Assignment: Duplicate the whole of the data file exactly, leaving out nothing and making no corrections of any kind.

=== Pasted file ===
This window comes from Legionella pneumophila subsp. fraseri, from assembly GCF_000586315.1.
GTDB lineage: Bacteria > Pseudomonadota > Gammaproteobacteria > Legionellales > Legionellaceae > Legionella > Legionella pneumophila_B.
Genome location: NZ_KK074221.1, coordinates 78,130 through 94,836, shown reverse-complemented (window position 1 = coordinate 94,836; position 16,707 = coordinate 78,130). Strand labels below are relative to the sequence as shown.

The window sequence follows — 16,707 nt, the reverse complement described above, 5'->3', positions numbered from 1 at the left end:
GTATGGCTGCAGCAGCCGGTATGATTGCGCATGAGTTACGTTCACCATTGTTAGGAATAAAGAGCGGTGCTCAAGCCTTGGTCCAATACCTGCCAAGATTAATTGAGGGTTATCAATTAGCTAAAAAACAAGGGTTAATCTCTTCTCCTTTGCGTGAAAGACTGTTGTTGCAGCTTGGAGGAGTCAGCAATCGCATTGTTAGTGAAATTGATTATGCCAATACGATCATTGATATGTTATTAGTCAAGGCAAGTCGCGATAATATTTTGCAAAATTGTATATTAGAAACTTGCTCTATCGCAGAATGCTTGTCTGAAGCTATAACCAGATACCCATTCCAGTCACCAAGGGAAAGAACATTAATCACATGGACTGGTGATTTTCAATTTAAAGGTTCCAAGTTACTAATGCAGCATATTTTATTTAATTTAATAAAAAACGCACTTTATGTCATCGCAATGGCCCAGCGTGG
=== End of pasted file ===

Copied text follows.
This window comes from Legionella pneumophila subsp. fraseri, from assembly GCF_000586315.1.
GTDB lineage: Bacteria > Pseudomonadota > Gammaproteobacteria > Legionellales > Legionellaceae > Legionella > Legionella pneumophila_B.
Genome location: NZ_KK074221.1, coordinates 78,130 through 94,836, shown reverse-complemented (window position 1 = coordinate 94,836; position 16,707 = coordinate 78,130). Strand labels below are relative to the sequence as shown.

The window sequence follows — 16,707 nt, the reverse complement described above, 5'->3', positions numbered from 1 at the left end:
GTATGGCTGCAGCAGCCGGTATGATTGCGCATGAGTTACGTTCACCATTGTTAGGAATAAAGAGCGGTGCTCAAGCCTTGGTCCAATACCTGCCAAGATTAATTGAGGGTTATCAATTAGCTAAAAAACAAGGGTTAATCTCTTCTCCTTTGCGTGAAAGACTGTTGTTGCAGCTTGGAGGAGTCAGCAATCGCATTGTTAGTGAAATTGATTATGCCAATACGATCATTGATATGTTATTAGTCAAGGCAAGTCGCGATAATATTTTGCAAAATTGTATATTAGAAACTTGCTCTATCGCAGAATGCTTGTCTGAAGCTATAACCAGATACCCATTCCAGTCACCAAGGGAAAGAACATTAATCACATGGACTGGTGATTTTCAATTTAAAGGTTCCAAGTTACTAATGCAGCATATTTTATTTAATTTAATAAAAAACGCACTTTATGTCATCGCAATGGCCCAGCGTGG